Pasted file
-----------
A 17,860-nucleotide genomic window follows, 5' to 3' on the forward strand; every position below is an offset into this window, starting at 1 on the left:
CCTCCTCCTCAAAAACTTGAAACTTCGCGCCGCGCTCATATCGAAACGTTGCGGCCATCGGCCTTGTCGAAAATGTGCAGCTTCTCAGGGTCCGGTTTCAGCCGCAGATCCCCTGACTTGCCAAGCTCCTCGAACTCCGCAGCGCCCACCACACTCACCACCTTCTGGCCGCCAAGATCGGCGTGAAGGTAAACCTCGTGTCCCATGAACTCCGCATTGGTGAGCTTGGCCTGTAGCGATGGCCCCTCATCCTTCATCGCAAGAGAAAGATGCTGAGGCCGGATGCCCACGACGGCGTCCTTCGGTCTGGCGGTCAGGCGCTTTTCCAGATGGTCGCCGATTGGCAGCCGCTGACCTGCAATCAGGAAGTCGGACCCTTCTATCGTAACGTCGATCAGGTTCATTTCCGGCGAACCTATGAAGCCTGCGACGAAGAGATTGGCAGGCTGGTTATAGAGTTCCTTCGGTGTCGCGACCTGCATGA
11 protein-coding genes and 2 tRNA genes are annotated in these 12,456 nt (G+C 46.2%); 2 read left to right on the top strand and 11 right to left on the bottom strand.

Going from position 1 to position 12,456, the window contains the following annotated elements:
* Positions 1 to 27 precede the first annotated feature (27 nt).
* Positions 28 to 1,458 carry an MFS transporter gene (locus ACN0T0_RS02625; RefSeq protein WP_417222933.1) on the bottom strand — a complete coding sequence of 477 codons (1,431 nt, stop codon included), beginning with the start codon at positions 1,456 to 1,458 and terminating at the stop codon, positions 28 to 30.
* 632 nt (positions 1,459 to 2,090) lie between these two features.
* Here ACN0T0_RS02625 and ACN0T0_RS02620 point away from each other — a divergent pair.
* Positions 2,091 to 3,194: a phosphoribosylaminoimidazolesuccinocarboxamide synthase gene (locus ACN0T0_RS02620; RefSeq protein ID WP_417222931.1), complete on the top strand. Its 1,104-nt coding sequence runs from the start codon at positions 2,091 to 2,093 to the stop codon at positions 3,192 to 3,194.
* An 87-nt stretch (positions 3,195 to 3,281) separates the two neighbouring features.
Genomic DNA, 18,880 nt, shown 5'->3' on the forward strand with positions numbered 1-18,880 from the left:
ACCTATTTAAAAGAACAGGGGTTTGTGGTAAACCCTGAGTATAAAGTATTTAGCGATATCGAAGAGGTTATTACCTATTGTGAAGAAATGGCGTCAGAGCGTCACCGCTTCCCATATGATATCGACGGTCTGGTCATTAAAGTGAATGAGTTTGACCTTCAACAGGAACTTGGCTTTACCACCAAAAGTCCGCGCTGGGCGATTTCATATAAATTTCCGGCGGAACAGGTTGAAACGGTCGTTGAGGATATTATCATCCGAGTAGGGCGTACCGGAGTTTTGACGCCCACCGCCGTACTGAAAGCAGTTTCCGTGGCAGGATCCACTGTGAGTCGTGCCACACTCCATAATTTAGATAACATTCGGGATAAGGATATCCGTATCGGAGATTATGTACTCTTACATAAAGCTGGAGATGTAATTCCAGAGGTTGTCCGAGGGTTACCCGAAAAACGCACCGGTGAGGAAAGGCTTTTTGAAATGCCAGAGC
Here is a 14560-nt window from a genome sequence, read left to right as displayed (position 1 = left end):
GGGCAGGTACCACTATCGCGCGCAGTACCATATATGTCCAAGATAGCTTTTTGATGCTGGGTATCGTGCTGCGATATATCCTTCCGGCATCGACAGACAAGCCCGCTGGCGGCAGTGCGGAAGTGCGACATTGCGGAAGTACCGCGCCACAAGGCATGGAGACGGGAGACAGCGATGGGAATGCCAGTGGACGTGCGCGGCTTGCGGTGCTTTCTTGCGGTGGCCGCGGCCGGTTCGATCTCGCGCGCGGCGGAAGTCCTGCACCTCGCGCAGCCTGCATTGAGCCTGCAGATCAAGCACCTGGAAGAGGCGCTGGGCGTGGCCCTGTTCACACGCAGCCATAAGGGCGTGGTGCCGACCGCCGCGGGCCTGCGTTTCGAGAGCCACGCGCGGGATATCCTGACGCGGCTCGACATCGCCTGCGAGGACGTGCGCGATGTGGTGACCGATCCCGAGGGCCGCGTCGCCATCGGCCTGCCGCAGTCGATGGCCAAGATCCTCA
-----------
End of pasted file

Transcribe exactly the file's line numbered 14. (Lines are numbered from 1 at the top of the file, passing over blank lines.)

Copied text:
GGGCAGGTACCACTATCGCGCGCAGTACCATATATGTCCAAGATAGCTTTTTGATGCTGGGTATCGTGCTGCGATATATCCTTCCGGCATCGACAGACAAGCCCGCTGGCGGCAGTGCGGAAGTGCGACATTGCGGAAGTACCGCGCCACAAGGCATGGAGACGGGAGACAGCGATGGGAATGCCAGTGGACGTGCGCGGCTTGCGGTGCTTTCTTGCGGTGGCCGCGGCCGGTTCGATCTCGCGCGCGGCGGAAGTCCTGCACCTCGCGCAGCCTGCATTGAGCCTGCAGATCAAGCACCTGGAAGAGGCGCTGGGCGTGGCCCTGTTCACACGCAGCCATAAGGGCGTGGTGCCGACCGCCGCGGGCCTGCGTTTCGAGAGCCACGCGCGGGATATCCTGACGCGGCTCGACATCGCCTGCGAGGACGTGCGCGATGTGGTGACCGATCCCGAGGGCCGCGTCGCCATCGGCCTGCCGCAGTCGATGGCCAAGATCCTCA